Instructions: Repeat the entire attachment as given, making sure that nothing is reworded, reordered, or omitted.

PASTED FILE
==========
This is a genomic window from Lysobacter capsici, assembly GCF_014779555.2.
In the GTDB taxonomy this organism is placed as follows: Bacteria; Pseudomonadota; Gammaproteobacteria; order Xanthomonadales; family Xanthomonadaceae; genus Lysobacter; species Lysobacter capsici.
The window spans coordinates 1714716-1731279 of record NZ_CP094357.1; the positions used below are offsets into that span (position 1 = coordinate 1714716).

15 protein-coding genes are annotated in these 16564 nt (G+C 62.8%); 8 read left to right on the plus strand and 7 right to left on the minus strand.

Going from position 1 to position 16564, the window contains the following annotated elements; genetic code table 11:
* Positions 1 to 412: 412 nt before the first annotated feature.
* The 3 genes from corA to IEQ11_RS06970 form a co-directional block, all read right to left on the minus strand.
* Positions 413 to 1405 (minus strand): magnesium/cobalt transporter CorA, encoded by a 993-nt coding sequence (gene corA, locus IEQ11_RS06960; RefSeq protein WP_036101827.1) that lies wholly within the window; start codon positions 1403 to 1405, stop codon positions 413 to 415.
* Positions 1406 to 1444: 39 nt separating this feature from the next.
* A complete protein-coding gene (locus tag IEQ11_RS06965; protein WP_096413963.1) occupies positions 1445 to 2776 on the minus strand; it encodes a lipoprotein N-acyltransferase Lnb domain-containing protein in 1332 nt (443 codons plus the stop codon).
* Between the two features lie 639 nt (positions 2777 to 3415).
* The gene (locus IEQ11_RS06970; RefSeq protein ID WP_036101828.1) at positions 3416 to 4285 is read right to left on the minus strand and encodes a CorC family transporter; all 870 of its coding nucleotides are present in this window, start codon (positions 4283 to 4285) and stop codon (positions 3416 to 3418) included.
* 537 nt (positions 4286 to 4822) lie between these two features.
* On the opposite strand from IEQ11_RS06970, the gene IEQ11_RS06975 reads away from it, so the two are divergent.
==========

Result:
This is a genomic window from Lysobacter capsici, assembly GCF_014779555.2.
In the GTDB taxonomy this organism is placed as follows: Bacteria; Pseudomonadota; Gammaproteobacteria; order Xanthomonadales; family Xanthomonadaceae; genus Lysobacter; species Lysobacter capsici.
The window spans coordinates 1714716-1731279 of record NZ_CP094357.1; the positions used below are offsets into that span (position 1 = coordinate 1714716).

15 protein-coding genes are annotated in these 16564 nt (G+C 62.8%); 8 read left to right on the plus strand and 7 right to left on the minus strand.

Going from position 1 to position 16564, the window contains the following annotated elements; genetic code table 11:
* Positions 1 to 412: 412 nt before the first annotated feature.
* The 3 genes from corA to IEQ11_RS06970 form a co-directional block, all read right to left on the minus strand.
* Positions 413 to 1405 (minus strand): magnesium/cobalt transporter CorA, encoded by a 993-nt coding sequence (gene corA, locus IEQ11_RS06960; RefSeq protein WP_036101827.1) that lies wholly within the window; start codon positions 1403 to 1405, stop codon positions 413 to 415.
* Positions 1406 to 1444: 39 nt separating this feature from the next.
* A complete protein-coding gene (locus tag IEQ11_RS06965; protein WP_096413963.1) occupies positions 1445 to 2776 on the minus strand; it encodes a lipoprotein N-acyltransferase Lnb domain-containing protein in 1332 nt (443 codons plus the stop codon).
* Between the two features lie 639 nt (positions 2777 to 3415).
* The gene (locus IEQ11_RS06970; RefSeq protein ID WP_036101828.1) at positions 3416 to 4285 is read right to left on the minus strand and encodes a CorC family transporter; all 870 of its coding nucleotides are present in this window, start codon (positions 4283 to 4285) and stop codon (positions 3416 to 3418) included.
* 537 nt (positions 4286 to 4822) lie between these two features.
* On the opposite strand from IEQ11_RS06970, the gene IEQ11_RS06975 reads away from it, so the two are divergent.